Spirituality in the News

December 13, 2018
By Ross Douthat for the New York Times

Here are some generally agreed-upon facts about religious trends in the United States. Institutional Christianity has weakened drastically since the 1960s. Lots of people who once would have been lukewarm Christmas-and-Easter churchgoers now identify as having “no religion” or being “spiritual but not religious.” The mainline-Protestant establishment is an establishment no more. Religious belief and practice now polarizes our politics in a way they didn’t a few generations back.

What kind of general religious reality should be discerned from all these facts, though, is much more uncertain, and there are various plausible stories about what early-21st century Americans increasingly believe. The simplest of these is the secularization story — in which modern societies inevitably put away religious ideas as they advance in wealth and science and reason, and the decline of institutional religion is just a predictable feature of a general late-modern turn away from supernatural belief.

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November 19, 2018
By David Brooks, for The New York Times

A veteran of deployments to Iraq and Afghanistan who suffers from post-traumatic stress disorder.CreditCreditTodd Heisler/The New York Times
A veteran of deployments to Iraq and Afghanistan who suffers from post-traumatic stress disorder.
Photo: Todd Heisler/The New York Times

David BrooksWherever I go I seem to meet people who are either dealing with trauma or helping others dealing with trauma. In some places I meet veterans trying to recover from the psychic wounds they suffered in Iraq or Afghanistan. Sometimes it is women struggling with the aftershocks of sexual assault. Sometimes it is teachers trying to help students overcome the traumas they’ve suffered from some adult’s abuse or abandonment.

Wherever Americans gather and try to help each other on any deep level, they confront levels of trauma that their training has often not prepared them for.

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August 4, 2018
By Robert Weisman for the Boston Globe
Photo by SUZANNE KREITER/GLOBE STAFF
From left, Suriphan Ratanamatmongkol, Kate MacDonald, and Diane Medeiros meditated at the Inner Space Meditation Center. Photo by Suzanne Kreiter/Globe staff

CAMBRIDGE — Kate MacDonald grew up Catholic, but now attends an Episcopal church. And after retiring from a stressful job and recovering from an illness in her 60s, she turned to yet another spiritual influence: Raja Yoga-inspired meditation.

Early last week, as the lunch-hour bustle engulfed Harvard Square, she sat in the quiet room at the Inner Space Meditation Center with other baby boomers listening to soothing flute music, staring at a point of light embedded in an Indian painting on the wall, and breathing in and out.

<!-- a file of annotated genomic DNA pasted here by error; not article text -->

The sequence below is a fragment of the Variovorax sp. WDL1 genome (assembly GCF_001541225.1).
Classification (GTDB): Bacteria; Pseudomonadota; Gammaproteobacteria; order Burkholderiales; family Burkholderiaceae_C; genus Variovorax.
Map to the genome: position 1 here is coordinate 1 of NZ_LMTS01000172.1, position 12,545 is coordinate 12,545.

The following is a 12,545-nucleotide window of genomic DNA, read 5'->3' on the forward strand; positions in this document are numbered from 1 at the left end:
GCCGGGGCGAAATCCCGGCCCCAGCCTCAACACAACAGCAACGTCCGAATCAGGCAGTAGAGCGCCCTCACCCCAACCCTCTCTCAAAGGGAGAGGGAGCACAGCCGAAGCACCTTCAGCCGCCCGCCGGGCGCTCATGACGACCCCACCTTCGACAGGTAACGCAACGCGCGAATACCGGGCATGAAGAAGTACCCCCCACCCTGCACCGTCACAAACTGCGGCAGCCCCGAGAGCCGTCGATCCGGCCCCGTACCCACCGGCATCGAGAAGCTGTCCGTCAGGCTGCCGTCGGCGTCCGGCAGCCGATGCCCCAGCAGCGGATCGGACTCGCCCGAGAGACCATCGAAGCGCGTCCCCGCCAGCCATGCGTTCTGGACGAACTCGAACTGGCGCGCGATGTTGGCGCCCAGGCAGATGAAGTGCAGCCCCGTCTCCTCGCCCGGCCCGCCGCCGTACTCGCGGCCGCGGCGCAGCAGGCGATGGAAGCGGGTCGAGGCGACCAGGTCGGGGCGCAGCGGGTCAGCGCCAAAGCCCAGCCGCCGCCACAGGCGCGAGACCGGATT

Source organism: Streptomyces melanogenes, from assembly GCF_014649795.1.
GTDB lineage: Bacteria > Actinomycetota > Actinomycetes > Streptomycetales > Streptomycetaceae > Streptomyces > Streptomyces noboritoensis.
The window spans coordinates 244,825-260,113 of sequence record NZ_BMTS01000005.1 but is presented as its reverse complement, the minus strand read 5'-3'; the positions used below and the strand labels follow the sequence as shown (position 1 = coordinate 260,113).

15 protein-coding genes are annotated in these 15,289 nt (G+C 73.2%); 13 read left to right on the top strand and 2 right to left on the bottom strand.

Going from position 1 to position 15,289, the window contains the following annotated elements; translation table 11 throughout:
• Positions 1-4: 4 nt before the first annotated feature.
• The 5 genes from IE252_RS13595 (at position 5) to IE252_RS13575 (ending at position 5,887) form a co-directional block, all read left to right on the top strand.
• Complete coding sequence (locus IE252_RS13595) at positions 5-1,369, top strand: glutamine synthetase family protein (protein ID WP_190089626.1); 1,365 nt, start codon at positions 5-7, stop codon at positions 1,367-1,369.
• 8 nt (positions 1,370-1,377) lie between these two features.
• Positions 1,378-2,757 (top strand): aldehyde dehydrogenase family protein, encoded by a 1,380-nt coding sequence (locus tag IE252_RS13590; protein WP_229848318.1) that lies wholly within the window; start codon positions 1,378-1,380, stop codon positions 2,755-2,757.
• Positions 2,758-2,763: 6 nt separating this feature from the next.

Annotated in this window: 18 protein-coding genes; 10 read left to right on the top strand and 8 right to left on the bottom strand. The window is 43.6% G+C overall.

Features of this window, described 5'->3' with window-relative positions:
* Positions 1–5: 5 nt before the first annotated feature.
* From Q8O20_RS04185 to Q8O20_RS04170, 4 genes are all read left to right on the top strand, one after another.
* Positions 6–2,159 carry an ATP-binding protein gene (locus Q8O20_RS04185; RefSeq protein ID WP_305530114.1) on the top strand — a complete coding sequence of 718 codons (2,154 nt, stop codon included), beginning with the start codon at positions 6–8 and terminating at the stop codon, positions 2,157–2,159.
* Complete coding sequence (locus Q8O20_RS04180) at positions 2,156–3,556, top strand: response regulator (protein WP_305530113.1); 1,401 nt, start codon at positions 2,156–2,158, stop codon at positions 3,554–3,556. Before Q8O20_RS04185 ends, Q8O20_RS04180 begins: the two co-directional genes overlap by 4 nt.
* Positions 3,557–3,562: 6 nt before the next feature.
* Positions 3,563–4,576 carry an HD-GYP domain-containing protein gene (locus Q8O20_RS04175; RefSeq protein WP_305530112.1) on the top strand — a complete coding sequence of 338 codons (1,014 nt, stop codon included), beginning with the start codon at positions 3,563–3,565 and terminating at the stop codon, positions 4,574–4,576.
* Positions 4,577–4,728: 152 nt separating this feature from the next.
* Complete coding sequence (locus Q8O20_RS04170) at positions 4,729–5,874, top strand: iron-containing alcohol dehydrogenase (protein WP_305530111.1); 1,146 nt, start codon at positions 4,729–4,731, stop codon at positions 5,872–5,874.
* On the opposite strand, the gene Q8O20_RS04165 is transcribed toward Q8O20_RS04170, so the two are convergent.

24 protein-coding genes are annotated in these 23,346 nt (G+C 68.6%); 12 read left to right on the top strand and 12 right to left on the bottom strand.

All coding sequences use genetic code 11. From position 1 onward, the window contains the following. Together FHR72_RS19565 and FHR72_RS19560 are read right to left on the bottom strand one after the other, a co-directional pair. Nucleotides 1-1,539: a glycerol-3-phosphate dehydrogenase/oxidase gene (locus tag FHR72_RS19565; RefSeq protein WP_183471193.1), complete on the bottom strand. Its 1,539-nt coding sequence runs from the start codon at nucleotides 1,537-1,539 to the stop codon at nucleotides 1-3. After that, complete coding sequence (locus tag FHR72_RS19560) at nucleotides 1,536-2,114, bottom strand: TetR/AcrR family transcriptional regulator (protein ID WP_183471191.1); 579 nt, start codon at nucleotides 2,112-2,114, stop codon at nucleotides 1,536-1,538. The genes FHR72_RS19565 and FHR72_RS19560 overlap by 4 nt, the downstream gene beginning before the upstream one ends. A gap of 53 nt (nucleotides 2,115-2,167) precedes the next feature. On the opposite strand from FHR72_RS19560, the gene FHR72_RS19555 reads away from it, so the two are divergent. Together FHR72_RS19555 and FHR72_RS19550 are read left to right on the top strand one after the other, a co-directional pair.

“It’s an internal balancing, and a release,” said MacDonald, now 73, a retired professor who lives nearby. As she’s gotten older, she said, she takes a broader view of faith and no longer feels she has to choose between competing beliefs and rituals. “This blends with any kind of religious practice,” she said. “It all comes down to loving one another.”
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May 25, 2018
Alanna Ketler for Collective Evolution
About 5 months ago I picked up a new habit and started sending a blessing to my food (each meal) before eating it. This is a common custom to pray or say “grace” before a meal in many religions; although I am not religious I have adapted this practice for my own reasons, which I will explore in-depth throughout this article.

There are many reasons to bless your food aside from religious ones, but considering this has been practiced throughout various cultures of the world for thousands of years, religion aside — there just might be something to this. Saying grace is essentially just taking a moment to show gratitude and appreciation to the fact that there is even food on the table or in your hands that you are about to eat, rather than what is typically done in North America at least, where the food is quickly shovelled into ones face.

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March 28, 2018
John Tarrant, for Lion's Roar
Glass-photo by veeterzy Photo: veeterzy

Zen Student: “When times of great difficulty visit us, how should we greet them?”

Teacher: “Welcome.”

The new world looks surprisingly like the old one, except that it’s different. Two years ago housing prices fell off a cliff and mortgages went underwater. Today, the hardware store is still quiet and the busy suburban hairdresser is empty on a Friday. Phobia about spending makes other people phobic too—a great university declares a hiring freeze, and a clinic is threatened with shutting down because it can’t afford to replace a receptionist who earns $9.00 an hour. The construction sites have filled with water and the bulldozers are silent.